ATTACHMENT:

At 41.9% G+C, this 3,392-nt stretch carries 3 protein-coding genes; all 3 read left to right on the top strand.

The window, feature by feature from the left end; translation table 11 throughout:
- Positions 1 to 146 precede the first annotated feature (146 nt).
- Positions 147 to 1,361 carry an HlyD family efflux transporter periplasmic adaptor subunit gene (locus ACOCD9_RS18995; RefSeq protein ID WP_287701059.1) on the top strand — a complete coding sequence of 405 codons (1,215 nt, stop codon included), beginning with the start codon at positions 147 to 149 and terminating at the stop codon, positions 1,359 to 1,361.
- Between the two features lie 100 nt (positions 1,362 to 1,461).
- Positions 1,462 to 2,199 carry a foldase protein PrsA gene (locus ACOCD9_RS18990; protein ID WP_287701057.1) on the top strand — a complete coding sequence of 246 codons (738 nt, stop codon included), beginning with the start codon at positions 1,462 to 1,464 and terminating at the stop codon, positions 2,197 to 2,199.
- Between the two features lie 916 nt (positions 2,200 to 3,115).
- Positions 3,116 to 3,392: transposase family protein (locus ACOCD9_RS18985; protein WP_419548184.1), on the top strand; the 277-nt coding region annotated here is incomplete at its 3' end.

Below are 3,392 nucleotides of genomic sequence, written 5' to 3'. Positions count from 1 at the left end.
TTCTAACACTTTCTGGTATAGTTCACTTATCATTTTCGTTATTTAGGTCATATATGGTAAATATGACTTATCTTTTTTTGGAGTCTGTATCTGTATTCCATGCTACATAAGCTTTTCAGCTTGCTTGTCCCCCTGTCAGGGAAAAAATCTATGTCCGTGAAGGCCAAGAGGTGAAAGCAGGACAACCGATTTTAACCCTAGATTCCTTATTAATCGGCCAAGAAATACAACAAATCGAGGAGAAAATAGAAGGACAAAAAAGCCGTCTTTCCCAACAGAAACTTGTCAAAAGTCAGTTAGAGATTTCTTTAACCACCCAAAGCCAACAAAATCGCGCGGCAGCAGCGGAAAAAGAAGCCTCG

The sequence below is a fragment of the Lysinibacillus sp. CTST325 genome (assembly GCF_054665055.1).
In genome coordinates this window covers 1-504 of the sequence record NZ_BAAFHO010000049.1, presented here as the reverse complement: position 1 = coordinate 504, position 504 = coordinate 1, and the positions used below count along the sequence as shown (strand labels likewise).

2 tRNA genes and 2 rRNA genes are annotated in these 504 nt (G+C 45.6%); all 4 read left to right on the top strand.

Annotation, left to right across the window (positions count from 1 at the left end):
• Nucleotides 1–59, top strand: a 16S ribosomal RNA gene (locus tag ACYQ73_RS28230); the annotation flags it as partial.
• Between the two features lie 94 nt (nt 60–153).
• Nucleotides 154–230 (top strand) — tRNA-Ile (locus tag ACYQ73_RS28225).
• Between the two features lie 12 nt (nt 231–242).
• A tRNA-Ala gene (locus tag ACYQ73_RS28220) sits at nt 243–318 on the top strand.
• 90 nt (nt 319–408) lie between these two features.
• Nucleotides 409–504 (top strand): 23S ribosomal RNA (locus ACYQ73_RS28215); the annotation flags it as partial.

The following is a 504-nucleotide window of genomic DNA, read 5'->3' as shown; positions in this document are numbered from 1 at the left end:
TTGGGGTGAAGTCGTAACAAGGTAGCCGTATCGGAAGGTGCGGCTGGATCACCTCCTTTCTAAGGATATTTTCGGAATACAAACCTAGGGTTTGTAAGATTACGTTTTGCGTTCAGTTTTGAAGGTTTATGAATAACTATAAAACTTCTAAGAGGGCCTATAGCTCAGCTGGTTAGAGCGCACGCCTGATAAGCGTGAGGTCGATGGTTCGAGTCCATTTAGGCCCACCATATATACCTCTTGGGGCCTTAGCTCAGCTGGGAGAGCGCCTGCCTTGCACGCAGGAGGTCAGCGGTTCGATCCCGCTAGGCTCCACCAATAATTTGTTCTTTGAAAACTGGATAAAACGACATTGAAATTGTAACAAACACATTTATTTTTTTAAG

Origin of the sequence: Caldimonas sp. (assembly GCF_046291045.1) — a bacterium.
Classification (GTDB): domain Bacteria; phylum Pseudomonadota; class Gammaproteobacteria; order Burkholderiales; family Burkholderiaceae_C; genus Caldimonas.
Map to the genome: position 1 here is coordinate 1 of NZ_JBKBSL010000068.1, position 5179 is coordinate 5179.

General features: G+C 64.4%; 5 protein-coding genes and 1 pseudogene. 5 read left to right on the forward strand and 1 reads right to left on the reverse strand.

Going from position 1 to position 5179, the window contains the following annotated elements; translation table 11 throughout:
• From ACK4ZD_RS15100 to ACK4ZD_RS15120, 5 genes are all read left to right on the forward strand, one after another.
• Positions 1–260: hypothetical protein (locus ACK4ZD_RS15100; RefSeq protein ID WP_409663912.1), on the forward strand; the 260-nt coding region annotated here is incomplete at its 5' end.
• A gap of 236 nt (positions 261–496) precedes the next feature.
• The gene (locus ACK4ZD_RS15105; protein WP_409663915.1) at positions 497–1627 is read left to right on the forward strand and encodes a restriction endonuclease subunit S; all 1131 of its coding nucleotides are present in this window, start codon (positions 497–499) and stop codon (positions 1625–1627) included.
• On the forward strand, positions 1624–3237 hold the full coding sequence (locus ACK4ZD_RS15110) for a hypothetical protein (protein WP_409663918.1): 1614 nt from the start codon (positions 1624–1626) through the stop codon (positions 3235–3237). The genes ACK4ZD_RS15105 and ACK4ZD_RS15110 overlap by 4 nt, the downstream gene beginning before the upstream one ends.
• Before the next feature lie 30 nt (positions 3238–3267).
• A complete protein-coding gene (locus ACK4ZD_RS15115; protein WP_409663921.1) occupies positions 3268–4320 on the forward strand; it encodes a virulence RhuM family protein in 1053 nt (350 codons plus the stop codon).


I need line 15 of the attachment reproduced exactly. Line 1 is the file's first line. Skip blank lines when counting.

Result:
• Nucleotides 1–59, top strand: a 16S ribosomal RNA gene (locus tag ACYQ73_RS28230); the annotation flags it as partial.